Trans justice and community legal centres

November 2023

This piece was based on a presentation given at the November Community Legal Centres NSW Law Reform & Policy Network Meeting by Riley Brooke (Community Legal Centres Australia) and Niamh Joyce (Inner City Legal Centre).

Transphobia is on the rise around the world.

Reported hate crimes against trans and gender-diverse people are on the rise globally. To many it may seem that awareness and acceptance of trans and gender-diverse people is improving, and that therefore violence must be decreasing. Unfortunately, with increasing awareness, has come an escalation in backlash against and violence towards the trans community.

Hate crimes against transgender people in the United Kingdom saw a 56% increase between 2021 and 2022. In Europe, 2022 was the most violent year on record for LGBTQI+ people. Violence was both more frequent and more severe in 2022 compared to previous years. Here in Australia, the past year has seen an escalation in hate speech and physical violence towards the trans community. A 2023 report by the Trans Justice Project found that half of trans people have experienced anti-trans hate, and one in 10 have experienced hate motivated violence.

Trans rights are also a workplace justice issue. Trans people – especially trans women – are underpaid as workers, with over 40% of trans women reporting earnings under the poverty line. Trans people also experience higher rates of workplace exploitation and harassment than the general population.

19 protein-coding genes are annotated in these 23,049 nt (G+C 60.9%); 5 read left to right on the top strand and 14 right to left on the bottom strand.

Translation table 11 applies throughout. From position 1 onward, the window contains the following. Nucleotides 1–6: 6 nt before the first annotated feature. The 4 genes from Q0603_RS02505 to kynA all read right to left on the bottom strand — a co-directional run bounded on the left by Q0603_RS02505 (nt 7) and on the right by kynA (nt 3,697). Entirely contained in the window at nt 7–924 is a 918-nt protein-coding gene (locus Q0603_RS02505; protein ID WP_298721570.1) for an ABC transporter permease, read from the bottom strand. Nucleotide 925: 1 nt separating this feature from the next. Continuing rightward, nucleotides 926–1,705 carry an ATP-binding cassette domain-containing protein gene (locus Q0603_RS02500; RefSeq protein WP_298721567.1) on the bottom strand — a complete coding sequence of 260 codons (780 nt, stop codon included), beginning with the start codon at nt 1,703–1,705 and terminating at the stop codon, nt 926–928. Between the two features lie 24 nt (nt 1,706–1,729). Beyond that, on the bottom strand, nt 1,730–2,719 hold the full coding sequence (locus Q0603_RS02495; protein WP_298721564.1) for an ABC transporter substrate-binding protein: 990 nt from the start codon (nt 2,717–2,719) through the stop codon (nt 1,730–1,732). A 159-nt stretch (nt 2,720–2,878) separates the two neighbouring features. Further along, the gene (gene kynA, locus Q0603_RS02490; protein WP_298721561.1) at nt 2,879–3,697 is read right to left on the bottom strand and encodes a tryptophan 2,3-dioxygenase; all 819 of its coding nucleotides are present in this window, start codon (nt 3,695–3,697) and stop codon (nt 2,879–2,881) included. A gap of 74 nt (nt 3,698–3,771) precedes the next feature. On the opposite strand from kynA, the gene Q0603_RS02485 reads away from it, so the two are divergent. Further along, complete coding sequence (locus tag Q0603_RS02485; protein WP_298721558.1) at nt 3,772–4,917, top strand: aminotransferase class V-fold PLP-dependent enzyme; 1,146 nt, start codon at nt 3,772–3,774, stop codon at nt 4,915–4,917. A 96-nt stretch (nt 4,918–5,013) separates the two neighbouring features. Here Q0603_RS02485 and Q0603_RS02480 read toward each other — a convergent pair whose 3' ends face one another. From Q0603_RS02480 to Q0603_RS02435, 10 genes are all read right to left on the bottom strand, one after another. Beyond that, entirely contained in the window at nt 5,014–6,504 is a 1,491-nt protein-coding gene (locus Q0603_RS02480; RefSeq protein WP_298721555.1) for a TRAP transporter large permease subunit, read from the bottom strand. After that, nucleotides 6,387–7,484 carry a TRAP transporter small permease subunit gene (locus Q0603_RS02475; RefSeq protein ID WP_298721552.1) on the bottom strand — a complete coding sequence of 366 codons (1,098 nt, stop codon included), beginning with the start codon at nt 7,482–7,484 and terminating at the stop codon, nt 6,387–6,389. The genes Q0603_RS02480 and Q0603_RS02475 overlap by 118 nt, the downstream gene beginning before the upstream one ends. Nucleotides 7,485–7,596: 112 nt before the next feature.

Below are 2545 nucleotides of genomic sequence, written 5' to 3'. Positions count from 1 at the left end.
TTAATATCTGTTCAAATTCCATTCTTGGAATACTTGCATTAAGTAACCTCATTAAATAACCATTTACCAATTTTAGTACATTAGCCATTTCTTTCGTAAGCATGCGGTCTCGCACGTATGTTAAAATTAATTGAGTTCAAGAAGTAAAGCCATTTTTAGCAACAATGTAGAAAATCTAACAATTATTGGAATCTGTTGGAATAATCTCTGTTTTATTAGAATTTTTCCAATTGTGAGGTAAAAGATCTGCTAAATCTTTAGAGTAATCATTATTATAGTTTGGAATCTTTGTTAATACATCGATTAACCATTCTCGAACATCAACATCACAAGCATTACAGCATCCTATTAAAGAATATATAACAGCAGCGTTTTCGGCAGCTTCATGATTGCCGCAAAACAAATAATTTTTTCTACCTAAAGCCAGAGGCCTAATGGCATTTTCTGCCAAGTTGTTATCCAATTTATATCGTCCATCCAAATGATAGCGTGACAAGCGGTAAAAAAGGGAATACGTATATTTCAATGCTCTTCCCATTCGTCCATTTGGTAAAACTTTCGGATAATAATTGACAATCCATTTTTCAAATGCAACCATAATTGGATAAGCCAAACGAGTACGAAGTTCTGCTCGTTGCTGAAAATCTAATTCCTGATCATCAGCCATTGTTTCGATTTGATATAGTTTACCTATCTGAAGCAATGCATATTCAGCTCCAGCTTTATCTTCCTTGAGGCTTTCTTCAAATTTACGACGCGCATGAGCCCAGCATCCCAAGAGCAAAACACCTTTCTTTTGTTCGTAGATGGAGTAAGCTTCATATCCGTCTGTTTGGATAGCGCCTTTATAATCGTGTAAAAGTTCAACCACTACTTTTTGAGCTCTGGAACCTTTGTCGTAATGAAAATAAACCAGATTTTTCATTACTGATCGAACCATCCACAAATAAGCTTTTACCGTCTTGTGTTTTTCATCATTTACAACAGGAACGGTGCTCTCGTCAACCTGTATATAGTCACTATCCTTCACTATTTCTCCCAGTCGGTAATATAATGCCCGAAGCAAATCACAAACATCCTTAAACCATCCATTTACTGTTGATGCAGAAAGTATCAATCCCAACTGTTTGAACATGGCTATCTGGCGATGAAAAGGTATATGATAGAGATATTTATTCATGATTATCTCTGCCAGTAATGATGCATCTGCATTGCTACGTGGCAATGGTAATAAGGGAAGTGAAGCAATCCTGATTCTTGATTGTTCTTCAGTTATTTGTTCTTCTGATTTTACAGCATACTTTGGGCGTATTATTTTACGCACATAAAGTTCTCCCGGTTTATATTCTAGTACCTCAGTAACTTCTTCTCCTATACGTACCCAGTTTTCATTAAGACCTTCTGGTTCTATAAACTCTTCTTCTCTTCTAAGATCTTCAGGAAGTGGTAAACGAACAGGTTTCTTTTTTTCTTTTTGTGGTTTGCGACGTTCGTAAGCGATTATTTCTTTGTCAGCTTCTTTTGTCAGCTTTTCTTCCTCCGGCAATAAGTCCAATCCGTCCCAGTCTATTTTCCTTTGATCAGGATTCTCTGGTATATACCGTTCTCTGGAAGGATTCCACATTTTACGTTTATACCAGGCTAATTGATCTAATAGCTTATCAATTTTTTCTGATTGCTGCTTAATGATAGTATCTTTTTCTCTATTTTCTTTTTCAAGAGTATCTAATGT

Trans and gender diverse people need legal help.

Very few specialist legal services exist to support the trans and gender diverse community. This is partly because LGBTI+ people are not listed as a priority under the NLAP. Most states don’t have a specialist service. In Queensland, LGBTI+ Legal is vastly under-funded to meet demand for its services. In Victoria, the new Q+Law service has been funded as a pilot program by the state government. In NSW, the Inner City Legal Centre delivers specialist LGBTI+ services without government funding – which it receives only for generalist services.

Community Legal Centres Australia’s NLAP submission recommended including LGBTI+ people – alongside refugees and people seeking asylum, women, and people impacted by extreme weather and climate change – as a priority group under the next NLAP. Many of the community legal centres already doing work to support refugees and people seeking asylum already have specialties in working with LGBTI+ refugees and asylum seekers as there is a significant overlap between these cohorts. The inclusion of both as NLAP priority groups will help ensure people in these demographics can access the legal help they need, and centres carrying out this vital work can be paid to do it.

This case study from Inner City Legal Centre provides just one example of the important legal assistance community legal centres offer to the trans community:

Anna (pseudonym) is transgender woman and a refugee, who had recently arrived in Australia when she reached out to the Inner City Legal Centre for support. She had been granted asylum in Australia on the basis of being a trans woman from a country of origin where she was in danger of violence due to her gender identity. However, in Australia, all of her identity documents listed her long-discarded deadname because NSW law states that a person must wait 3 years after relocating to NSW to change their name on their birth certificate.